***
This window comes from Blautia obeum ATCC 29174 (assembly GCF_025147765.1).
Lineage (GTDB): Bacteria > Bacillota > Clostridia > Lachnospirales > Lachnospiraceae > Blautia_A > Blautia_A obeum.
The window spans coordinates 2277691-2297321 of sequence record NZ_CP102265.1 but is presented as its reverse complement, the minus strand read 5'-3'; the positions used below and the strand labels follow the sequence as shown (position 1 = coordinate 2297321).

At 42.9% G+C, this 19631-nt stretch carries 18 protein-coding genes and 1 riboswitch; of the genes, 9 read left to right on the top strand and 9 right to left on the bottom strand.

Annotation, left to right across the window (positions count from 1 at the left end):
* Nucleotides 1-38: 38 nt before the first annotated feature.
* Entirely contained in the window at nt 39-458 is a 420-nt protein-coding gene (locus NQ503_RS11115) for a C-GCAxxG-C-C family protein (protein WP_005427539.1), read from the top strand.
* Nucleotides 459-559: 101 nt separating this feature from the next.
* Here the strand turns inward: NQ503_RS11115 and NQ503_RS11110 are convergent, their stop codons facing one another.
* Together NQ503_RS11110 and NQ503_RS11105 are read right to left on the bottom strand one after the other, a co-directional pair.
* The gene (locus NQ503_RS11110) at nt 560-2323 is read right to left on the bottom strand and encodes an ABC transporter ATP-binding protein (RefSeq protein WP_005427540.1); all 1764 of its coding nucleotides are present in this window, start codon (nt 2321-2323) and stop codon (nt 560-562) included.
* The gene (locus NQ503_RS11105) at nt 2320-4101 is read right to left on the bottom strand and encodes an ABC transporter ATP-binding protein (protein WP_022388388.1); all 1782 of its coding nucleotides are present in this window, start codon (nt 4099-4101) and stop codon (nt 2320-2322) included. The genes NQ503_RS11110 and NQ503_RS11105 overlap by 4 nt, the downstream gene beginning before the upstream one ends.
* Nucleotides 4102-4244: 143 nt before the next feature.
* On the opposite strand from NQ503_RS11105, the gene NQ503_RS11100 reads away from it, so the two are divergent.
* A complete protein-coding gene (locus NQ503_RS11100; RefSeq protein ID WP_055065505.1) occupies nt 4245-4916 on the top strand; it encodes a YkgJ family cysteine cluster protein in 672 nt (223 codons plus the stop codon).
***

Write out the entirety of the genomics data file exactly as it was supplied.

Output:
This window comes from Blautia obeum ATCC 29174 (assembly GCF_025147765.1).
Lineage (GTDB): Bacteria > Bacillota > Clostridia > Lachnospirales > Lachnospiraceae > Blautia_A > Blautia_A obeum.
The window spans coordinates 2277691-2297321 of sequence record NZ_CP102265.1 but is presented as its reverse complement, the minus strand read 5'-3'; the positions used below and the strand labels follow the sequence as shown (position 1 = coordinate 2297321).

At 42.9% G+C, this 19631-nt stretch carries 18 protein-coding genes and 1 riboswitch; of the genes, 9 read left to right on the top strand and 9 right to left on the bottom strand.

Annotation, left to right across the window (positions count from 1 at the left end):
* Nucleotides 1-38: 38 nt before the first annotated feature.
* Entirely contained in the window at nt 39-458 is a 420-nt protein-coding gene (locus NQ503_RS11115) for a C-GCAxxG-C-C family protein (protein WP_005427539.1), read from the top strand.
* Nucleotides 459-559: 101 nt separating this feature from the next.
* Here the strand turns inward: NQ503_RS11115 and NQ503_RS11110 are convergent, their stop codons facing one another.
* Together NQ503_RS11110 and NQ503_RS11105 are read right to left on the bottom strand one after the other, a co-directional pair.
* The gene (locus NQ503_RS11110) at nt 560-2323 is read right to left on the bottom strand and encodes an ABC transporter ATP-binding protein (RefSeq protein WP_005427540.1); all 1764 of its coding nucleotides are present in this window, start codon (nt 2321-2323) and stop codon (nt 560-562) included.
* The gene (locus NQ503_RS11105) at nt 2320-4101 is read right to left on the bottom strand and encodes an ABC transporter ATP-binding protein (protein WP_022388388.1); all 1782 of its coding nucleotides are present in this window, start codon (nt 4099-4101) and stop codon (nt 2320-2322) included. The genes NQ503_RS11110 and NQ503_RS11105 overlap by 4 nt, the downstream gene beginning before the upstream one ends.
* Nucleotides 4102-4244: 143 nt before the next feature.
* On the opposite strand from NQ503_RS11105, the gene NQ503_RS11100 reads away from it, so the two are divergent.
* A complete protein-coding gene (locus NQ503_RS11100; RefSeq protein ID WP_055065505.1) occupies nt 4245-4916 on the top strand; it encodes a YkgJ family cysteine cluster protein in 672 nt (223 codons plus the stop codon).